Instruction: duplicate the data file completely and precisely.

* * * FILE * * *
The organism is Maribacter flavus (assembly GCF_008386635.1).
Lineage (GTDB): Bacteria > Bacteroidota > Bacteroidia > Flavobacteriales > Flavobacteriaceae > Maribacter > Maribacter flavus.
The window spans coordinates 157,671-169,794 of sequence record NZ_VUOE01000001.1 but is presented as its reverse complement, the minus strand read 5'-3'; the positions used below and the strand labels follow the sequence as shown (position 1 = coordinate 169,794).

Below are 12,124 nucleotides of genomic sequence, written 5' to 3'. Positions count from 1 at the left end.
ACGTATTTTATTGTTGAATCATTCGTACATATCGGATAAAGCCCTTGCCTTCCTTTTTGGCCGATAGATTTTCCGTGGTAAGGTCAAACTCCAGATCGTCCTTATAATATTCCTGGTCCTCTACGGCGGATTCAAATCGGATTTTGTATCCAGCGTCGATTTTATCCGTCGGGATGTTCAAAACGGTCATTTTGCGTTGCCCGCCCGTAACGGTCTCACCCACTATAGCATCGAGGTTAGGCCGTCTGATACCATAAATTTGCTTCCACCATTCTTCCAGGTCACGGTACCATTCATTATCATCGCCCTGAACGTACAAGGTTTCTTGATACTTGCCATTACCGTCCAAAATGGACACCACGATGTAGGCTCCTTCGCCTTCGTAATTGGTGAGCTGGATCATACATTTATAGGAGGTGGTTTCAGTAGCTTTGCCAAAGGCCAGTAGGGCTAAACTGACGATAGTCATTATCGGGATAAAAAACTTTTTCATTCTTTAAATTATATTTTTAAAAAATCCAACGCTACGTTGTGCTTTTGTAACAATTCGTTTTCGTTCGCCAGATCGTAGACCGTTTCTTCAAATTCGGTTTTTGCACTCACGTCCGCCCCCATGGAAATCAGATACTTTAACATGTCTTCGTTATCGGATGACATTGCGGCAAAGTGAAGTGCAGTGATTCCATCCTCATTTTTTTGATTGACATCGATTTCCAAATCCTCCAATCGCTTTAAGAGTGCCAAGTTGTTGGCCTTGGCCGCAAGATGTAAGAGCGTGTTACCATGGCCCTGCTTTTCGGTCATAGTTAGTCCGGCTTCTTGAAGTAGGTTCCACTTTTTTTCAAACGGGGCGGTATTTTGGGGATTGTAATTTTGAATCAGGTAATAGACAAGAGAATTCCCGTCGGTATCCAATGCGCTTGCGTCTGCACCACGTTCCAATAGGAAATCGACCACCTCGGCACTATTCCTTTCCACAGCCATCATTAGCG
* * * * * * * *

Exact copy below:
The organism is Maribacter flavus (assembly GCF_008386635.1).
Lineage (GTDB): Bacteria > Bacteroidota > Bacteroidia > Flavobacteriales > Flavobacteriaceae > Maribacter > Maribacter flavus.
The window spans coordinates 157,671-169,794 of sequence record NZ_VUOE01000001.1 but is presented as its reverse complement, the minus strand read 5'-3'; the positions used below and the strand labels follow the sequence as shown (position 1 = coordinate 169,794).

Below are 12,124 nucleotides of genomic sequence, written 5' to 3'. Positions count from 1 at the left end.
ACGTATTTTATTGTTGAATCATTCGTACATATCGGATAAAGCCCTTGCCTTCCTTTTTGGCCGATAGATTTTCCGTGGTAAGGTCAAACTCCAGATCGTCCTTATAATATTCCTGGTCCTCTACGGCGGATTCAAATCGGATTTTGTATCCAGCGTCGATTTTATCCGTCGGGATGTTCAAAACGGTCATTTTGCGTTGCCCGCCCGTAACGGTCTCACCCACTATAGCATCGAGGTTAGGCCGTCTGATACCATAAATTTGCTTCCACCATTCTTCCAGGTCACGGTACCATTCATTATCATCGCCCTGAACGTACAAGGTTTCTTGATACTTGCCATTACCGTCCAAAATGGACACCACGATGTAGGCTCCTTCGCCTTCGTAATTGGTGAGCTGGATCATACATTTATAGGAGGTGGTTTCAGTAGCTTTGCCAAAGGCCAGTAGGGCTAAACTGACGATAGTCATTATCGGGATAAAAAACTTTTTCATTCTTTAAATTATATTTTTAAAAAATCCAACGCTACGTTGTGCTTTTGTAACAATTCGTTTTCGTTCGCCAGATCGTAGACCGTTTCTTCAAATTCGGTTTTTGCACTCACGTCCGCCCCCATGGAAATCAGATACTTTAACATGTCTTCGTTATCGGATGACATTGCGGCAAAGTGAAGTGCAGTGATTCCATCCTCATTTTTTTGATTGACATCGATTTCCAAATCCTCCAATCGCTTTAAGAGTGCCAAGTTGTTGGCCTTGGCCGCAAGATGTAAGAGCGTGTTACCATGGCCCTGCTTTTCGGTCATAGTTAGTCCGGCTTCTTGAAGTAGGTTCCACTTTTTTTCAAACGGGGCGGTATTTTGGGGATTGTAATTTTGAATCAGGTAATAGACAAGAGAATTCCCGTCGGTATCCAATGCGCTTGCGTCTGCACCACGTTCCAATAGGAAATCGACCACCTCGGCACTATTCCTTTCCACAGCCATCATTAGCG